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Wood warbler

Phylloscopus sibilatrix

Photo: Wood warbler
Weights and measures
Length from 11 to 13 cm
Weight from 8 to 13 g
Wingspan from 19 to 24 cm
Animal description
The Wood Warbler (Phylloscopus sibilatrix) is a captivating and melodious small bird, belonging to the leaf warbler family Phylloscopidae. It is renowned for its distinctive and enchanting song, which is one of the defining sounds of European woodlands during the spring and early summer months. This species exhibits a remarkable blend of physical attributes and behaviors that make it a subject of interest among birdwatchers and ornithologists.

Physical Description:
The Wood Warbler is a dainty bird, measuring about 11 to 13 cm in length, with a wingspan ranging from 19 to 24 cm, and weighing approximately 7 to 15 grams. It exhibits a streamlined body that is adapted for agility, allowing it to navigate through dense foliage with ease. The plumage of the Wood Warbler is a beautiful blend of colors that provides it with excellent camouflage in its woodland habitat. The upperparts are a vibrant green, blending seamlessly into the leafy environment, while the underparts are a clean white, with a distinctive lemon-yellow breast and throat that adds a splash of color. The face features a striking supercilium (eyebrow) that is pale in color, enhancing its alert expression, while the eyes are dark and beady, and the legs are a pale pinkish-brown, almost blending with the bird's overall color scheme.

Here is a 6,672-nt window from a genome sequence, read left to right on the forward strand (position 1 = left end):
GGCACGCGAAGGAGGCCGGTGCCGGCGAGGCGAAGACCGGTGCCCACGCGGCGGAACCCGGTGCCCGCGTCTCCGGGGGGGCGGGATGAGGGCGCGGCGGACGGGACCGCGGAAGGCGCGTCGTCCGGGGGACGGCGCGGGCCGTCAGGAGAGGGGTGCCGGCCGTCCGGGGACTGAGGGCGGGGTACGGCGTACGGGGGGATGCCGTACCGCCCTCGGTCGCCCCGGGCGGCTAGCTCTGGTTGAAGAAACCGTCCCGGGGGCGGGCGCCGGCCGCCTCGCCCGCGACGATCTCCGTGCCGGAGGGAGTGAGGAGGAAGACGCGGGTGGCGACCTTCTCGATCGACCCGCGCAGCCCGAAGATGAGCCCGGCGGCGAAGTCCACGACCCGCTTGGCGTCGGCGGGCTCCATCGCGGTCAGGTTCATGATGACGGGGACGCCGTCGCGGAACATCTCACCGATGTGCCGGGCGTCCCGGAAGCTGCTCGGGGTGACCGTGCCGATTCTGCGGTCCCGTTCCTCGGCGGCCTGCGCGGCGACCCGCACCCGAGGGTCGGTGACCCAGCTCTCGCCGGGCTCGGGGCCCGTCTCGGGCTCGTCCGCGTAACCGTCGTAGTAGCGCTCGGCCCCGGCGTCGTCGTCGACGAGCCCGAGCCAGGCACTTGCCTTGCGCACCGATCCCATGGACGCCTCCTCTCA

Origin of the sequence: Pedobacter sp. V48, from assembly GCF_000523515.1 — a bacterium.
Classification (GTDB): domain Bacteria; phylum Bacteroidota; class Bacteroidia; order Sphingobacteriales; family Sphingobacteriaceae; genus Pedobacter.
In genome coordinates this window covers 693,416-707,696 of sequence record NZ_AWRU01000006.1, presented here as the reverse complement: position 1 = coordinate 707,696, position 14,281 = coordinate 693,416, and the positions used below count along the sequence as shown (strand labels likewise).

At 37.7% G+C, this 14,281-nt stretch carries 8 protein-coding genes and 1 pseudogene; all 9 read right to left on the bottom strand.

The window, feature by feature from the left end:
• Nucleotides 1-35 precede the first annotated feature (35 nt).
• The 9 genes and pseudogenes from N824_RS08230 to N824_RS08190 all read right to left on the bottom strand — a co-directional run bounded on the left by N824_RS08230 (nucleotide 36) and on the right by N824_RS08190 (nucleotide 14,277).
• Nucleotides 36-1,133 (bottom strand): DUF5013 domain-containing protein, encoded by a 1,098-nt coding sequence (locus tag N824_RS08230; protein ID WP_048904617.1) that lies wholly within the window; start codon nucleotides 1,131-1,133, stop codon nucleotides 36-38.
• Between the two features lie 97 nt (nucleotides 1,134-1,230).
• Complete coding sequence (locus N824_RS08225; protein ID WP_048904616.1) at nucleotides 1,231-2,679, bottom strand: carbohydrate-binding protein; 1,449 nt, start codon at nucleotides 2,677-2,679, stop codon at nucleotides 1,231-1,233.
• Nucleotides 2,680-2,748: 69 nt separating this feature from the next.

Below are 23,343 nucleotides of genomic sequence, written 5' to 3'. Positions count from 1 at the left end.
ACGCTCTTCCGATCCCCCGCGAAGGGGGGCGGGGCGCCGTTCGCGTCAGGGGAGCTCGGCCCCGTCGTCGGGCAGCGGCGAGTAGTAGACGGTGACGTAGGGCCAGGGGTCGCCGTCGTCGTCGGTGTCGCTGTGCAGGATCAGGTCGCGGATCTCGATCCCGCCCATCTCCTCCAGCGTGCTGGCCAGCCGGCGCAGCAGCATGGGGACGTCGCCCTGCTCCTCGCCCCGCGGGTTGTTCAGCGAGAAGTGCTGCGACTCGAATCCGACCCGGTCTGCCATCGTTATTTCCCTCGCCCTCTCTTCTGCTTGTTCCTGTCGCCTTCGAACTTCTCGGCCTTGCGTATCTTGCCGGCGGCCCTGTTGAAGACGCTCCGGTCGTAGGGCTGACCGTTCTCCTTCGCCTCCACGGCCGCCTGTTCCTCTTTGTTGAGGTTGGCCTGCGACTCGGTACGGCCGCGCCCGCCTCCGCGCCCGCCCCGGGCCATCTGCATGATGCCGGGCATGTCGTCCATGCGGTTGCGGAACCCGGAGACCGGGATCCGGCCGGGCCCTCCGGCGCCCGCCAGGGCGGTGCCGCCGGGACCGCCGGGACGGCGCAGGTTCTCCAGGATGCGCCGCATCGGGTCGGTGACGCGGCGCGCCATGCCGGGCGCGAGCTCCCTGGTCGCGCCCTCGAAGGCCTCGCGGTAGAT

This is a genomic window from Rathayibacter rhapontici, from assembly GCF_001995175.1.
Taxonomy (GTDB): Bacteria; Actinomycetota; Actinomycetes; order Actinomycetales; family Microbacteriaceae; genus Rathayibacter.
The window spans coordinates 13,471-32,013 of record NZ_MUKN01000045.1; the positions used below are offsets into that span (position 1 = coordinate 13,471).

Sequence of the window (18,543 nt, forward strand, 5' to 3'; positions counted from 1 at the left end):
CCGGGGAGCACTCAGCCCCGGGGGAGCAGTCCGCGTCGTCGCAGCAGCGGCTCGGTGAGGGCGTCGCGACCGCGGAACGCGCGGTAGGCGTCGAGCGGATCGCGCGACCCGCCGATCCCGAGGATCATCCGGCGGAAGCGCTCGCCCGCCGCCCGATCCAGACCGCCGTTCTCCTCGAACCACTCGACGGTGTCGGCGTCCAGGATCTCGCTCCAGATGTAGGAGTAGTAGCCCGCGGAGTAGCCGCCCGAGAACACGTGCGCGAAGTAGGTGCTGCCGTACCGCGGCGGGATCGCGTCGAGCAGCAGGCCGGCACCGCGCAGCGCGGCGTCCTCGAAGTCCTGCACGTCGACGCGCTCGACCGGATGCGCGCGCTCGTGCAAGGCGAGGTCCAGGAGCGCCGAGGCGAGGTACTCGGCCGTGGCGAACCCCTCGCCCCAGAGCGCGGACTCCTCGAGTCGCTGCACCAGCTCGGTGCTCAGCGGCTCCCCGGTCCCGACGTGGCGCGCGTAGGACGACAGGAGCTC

Habitat and Distribution:
The Wood Warbler is primarily found in deciduous and mixed forests across Europe and the western parts of Asia. Its range extends from the Iberian Peninsula in the west, across much of continental Europe, reaching as far east as the Ural Mountains and western Siberia. The species prefers habitats with a rich understory and canopy, thriving in mature forests with an abundance of old trees and dense leaf cover. During the winter months, it migrates to sub-Saharan Africa, where it occupies similar woodland habitats.

Behavior and Diet:
The Wood Warbler is an insectivorous bird, feeding predominantly on a diet of small invertebrates such as flies, caterpillars, and spiders. It is an adept hunter, often seen flitting through the canopy and understory in search of prey, using its sharp beak to expertly pick insects from leaves and bark. The bird's feeding behavior is characterized by agility and precision, as it maneuvers through the foliage with ease.

Breeding season for the Wood Warbler typically begins in late April or early May, coinciding with the return of the birds to their European breeding grounds. The species is monogamous, with pairs forming strong bonds during the breeding season. The female is responsible for constructing the nest, which is a well-concealed cup made of grass and leaves, placed on the ground hidden among dense vegetation. She lays a clutch of 5 to 7 eggs, which are incubated for about 12 to 14 days. Both parents participate in feeding the chicks, which fledge approximately 12 to 15 days after hatching.

Conservation Status:
The Wood Warbler is currently classified as Least Concern by the International Union for Conservation of Nature (IUCN), indicating that it is not at immediate risk of extinction. However, like many bird species, it faces threats from habitat loss and degradation, particularly due to deforestation and changes in land use. Conservation efforts are focused on preserving and restoring suitable woodland habitats to ensure the long-term survival of this species.

In summary, the Wood Warbler (Phylloscopus sibilatrix) is a small, yet strikingly beautiful bird, whose presence and song are synonymous with the European woodland landscape. Its unique characteristics and behaviors make it a fascinating subject of study and an important component of its ecosystem.
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